rosuav at gmail.com
Wed Jan 4 17:49:14 EST 2017
On Thu, Jan 5, 2017 at 9:58 AM, Deborah Swanson
<python at deborahswanson.net> wrote:
> Chris Angelico wrote, on January 04, 2017 4:16 AM
>> This uses the 'webbrowser' module, which knows about a number
>> of different ways to open a browser, and will attempt them
>> all. So if you can figure out the UI part of things, actually
>> making the link pop up in a browser isn't too hard; for
>> instance, if you're doing OAuth at the command line and need
>> the user to go and authenticate, you can simply
>> webbrowser.open("http://......./") and it'll DTRT.
> Thank you, thank you! Finally, at least one person on this list knows
> about something (anything) in the python world that is internet aware.
> It's also occurred to me that Beautifulsoup downloads data from a url,
> so that code must have access to some kind of an internet engine too.
We've been all talking at cross purposes a bit in this thread. Most of us
thought you were talking about the *user interface* of a clickable link, but if
you're talking about the *mechanics* of HTTP downloads, Python has excellent
facilities. I'd recommend checking out the third-party 'requests' module on
> I googled antigravity and found a number of interesting links.
> The History of Python: import antigravity
> Among other things, it was added to Python 3 in 2010, so it's been
> around a little while. And a comment mentions that "The antigravity
> module is also included in Python 2.7."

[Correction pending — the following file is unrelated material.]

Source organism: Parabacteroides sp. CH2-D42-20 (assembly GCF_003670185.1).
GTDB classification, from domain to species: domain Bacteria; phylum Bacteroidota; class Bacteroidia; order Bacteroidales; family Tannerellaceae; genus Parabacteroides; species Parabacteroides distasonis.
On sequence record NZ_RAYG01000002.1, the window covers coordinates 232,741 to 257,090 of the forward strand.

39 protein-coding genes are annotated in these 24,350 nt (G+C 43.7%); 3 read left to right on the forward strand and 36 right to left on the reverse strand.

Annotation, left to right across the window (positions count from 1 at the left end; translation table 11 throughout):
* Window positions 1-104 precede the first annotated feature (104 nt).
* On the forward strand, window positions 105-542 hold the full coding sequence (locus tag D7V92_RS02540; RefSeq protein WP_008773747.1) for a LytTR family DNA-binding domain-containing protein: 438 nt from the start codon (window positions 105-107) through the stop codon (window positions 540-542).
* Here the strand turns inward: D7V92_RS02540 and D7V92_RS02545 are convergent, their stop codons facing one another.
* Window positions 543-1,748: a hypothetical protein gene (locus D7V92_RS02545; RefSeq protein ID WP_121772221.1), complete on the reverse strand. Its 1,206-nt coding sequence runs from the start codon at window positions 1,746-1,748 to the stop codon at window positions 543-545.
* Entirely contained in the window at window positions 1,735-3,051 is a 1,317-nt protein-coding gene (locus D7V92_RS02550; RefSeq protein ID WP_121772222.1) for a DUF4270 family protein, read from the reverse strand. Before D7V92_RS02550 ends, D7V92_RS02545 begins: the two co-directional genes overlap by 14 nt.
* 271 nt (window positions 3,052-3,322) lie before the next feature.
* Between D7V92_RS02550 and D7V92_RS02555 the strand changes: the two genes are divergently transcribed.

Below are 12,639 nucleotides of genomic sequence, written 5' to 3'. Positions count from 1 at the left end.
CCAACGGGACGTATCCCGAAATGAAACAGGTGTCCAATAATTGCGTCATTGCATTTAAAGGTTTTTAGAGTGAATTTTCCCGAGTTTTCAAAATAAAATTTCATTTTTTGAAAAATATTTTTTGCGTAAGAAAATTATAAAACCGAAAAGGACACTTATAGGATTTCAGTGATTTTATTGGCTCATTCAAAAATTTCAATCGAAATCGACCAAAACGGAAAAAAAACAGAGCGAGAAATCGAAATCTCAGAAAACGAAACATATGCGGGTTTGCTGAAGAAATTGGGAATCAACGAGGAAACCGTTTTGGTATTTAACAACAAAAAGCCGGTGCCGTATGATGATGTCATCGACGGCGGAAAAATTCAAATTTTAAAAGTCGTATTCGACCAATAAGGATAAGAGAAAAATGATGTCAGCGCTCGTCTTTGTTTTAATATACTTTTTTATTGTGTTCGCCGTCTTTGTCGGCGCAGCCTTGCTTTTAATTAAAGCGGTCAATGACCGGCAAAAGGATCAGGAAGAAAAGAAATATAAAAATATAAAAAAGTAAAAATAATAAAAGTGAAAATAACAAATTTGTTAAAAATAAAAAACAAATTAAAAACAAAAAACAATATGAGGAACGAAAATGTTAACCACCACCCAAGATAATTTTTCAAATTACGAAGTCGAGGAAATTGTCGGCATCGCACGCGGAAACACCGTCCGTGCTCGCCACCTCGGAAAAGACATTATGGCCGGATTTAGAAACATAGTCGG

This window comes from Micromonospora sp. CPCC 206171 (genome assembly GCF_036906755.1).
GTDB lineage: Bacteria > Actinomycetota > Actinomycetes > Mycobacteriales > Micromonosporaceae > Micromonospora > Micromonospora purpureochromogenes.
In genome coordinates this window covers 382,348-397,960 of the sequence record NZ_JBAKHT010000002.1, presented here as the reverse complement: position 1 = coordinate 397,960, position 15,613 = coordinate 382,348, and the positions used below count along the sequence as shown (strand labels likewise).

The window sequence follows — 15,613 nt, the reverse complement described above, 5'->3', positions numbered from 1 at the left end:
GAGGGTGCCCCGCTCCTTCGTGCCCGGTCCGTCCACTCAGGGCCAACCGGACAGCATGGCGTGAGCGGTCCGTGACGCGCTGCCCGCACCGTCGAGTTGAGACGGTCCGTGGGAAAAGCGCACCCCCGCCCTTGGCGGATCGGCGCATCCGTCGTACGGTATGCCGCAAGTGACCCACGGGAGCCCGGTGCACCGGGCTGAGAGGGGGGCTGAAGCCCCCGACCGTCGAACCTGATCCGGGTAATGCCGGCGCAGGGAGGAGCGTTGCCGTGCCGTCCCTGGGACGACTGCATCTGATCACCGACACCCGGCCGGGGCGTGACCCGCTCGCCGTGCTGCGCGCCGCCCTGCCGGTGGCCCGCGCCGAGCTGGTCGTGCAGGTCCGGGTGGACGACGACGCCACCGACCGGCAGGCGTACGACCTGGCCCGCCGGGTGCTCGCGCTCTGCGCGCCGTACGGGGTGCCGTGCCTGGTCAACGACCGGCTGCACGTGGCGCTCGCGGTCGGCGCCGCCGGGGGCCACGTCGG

> And a reddit poster tells us that "if you type 'import antigravity' into
> a Python command line your default browser opens the XKCD comic 'Python'
> in a tab."
> An "import antigravity" video at
Hehe, yeah. It's a big joke that started because XKCD mentioned the language.
But actually, the source code for antigravity.py itself isn't significant; all
it does is call on the webbrowser module:
> Yes, I'd gotten as far as figuring out that you don't need a clickable
> link. Code that opens a url in a browse would do the job just fine. Or
> the webbrowser.open("http://......./") in a Linux terminal you suggest.
> (I just have to get my Linux machine up and running again to try it.)
> All in all, given that clickable urls in a console is a non-starter,
> this hits the nail on the head. Many thanks again!
Cool! Glad I could help out a bit. There are a few different things you can
1) Open up a browser tab and let the user see the result 2) Make the request
programmatically and access the text of the page for further processing
3) Invoke a hidden web browser, browse to a URL, submit form data, etc, as a
means of testing a web server.
All three are possible. Take your pick!
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